The Andalusian fandango shows numerous variants that, in an attempt to classify, would allow us to differentiate into popular fandangos and flamenco. Let’s say that the difference between one and the other is that the former are interpreted on a ternary compass (3/4), while the flamenco version has a free metric. Among the ‘compás’ fandangos, the numerous variants of Huelva, those of Almería, Lucena, the granaínos, those of Málaga, the verdiales stand out.
Some fandangos, preferably those of Huelva, usually begin with a word extracted from the first verse, which defines the theme that the song is about. The different types of strumming in Huelva and the Abandolaos have numerous local variants. Free accompaniment raises not a lack of rhythm, as they say, if not an internal rhythm that arises from the interaction between singer and guitarist, for the benefit of greater expressiveness of the sung text.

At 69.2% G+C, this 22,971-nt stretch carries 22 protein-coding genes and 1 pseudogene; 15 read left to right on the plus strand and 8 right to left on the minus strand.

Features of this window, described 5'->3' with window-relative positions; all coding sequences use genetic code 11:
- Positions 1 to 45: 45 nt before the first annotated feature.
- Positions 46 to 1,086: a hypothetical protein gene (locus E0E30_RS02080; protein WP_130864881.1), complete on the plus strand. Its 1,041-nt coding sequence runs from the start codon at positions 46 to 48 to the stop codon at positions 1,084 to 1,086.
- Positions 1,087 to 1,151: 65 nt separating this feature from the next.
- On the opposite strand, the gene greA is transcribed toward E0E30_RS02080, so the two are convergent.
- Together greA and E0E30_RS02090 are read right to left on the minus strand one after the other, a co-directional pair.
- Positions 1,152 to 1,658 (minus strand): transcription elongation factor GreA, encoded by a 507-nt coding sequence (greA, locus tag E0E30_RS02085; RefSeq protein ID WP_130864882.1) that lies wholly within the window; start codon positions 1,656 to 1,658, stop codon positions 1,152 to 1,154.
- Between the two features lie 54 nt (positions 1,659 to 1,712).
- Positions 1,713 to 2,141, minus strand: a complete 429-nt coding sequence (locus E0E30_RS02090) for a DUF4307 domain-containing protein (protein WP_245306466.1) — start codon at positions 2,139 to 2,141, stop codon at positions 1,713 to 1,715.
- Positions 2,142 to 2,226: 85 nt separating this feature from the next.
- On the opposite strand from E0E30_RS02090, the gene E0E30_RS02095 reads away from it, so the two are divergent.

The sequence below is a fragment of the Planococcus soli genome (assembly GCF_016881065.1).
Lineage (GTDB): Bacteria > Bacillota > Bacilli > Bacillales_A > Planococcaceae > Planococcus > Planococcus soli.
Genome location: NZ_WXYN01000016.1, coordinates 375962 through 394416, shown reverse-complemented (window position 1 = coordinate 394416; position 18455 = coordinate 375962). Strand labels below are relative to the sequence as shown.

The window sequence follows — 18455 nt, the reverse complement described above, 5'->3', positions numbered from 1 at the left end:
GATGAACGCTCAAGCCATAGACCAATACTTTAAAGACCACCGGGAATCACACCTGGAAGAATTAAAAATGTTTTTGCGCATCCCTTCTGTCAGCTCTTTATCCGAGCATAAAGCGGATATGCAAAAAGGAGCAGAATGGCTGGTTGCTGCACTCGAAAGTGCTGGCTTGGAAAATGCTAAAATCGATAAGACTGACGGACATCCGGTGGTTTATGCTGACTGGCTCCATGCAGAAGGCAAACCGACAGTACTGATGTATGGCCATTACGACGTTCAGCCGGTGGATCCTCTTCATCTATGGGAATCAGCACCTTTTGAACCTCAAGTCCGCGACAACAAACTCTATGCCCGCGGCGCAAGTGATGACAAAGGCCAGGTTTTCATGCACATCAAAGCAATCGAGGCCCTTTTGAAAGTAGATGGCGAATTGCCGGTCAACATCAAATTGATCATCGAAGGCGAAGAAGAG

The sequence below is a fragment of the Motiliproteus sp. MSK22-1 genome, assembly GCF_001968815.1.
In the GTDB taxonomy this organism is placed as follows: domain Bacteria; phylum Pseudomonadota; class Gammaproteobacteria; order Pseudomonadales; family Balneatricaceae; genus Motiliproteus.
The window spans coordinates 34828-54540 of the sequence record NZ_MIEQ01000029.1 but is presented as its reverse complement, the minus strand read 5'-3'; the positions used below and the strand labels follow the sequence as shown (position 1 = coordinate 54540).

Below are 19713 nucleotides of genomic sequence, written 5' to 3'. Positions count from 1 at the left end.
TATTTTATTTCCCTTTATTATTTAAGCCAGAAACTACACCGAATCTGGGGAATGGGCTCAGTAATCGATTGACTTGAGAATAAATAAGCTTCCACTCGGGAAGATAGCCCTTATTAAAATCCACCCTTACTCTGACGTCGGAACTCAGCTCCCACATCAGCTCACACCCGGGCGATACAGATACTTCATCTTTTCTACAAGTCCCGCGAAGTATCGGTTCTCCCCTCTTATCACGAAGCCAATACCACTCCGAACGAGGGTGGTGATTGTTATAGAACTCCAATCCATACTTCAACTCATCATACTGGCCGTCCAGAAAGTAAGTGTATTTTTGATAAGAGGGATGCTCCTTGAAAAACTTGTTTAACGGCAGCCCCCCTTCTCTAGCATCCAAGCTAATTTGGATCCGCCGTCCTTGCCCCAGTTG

The formal structure of the fandango is based on alternation of sing and instrumental variations, sometimes ending with a lighter rhythm letter. They are accompanied basically with the guitar and the palms, although it can be heard accompanied with lutes in the high Andalusia and with violins and tambourines when it is verdial in Malaga, and, of course, ‘a palo seco ‘ (without music).
As we see, the fandango is a very rich style with multiple variants. Difficult to accompany because a danceable fandango is not the same as a natural or personal one, where the expression is as important as the music itself. We have already said it, addressing this style in a single article falls short. So today we are left with an initiation in this exciting flamenco style.
However, to enjoy this style, it is best to attend a live flamenco show. At El Palacio Andaluz, you have the opportunity to see how our artists interpret flamenco fandango, since it is part of the show that is celebrated every day in our flamenco tablao. If you visit Seville, do not hesitate to live a unique experience and see our live show. We will wait for you!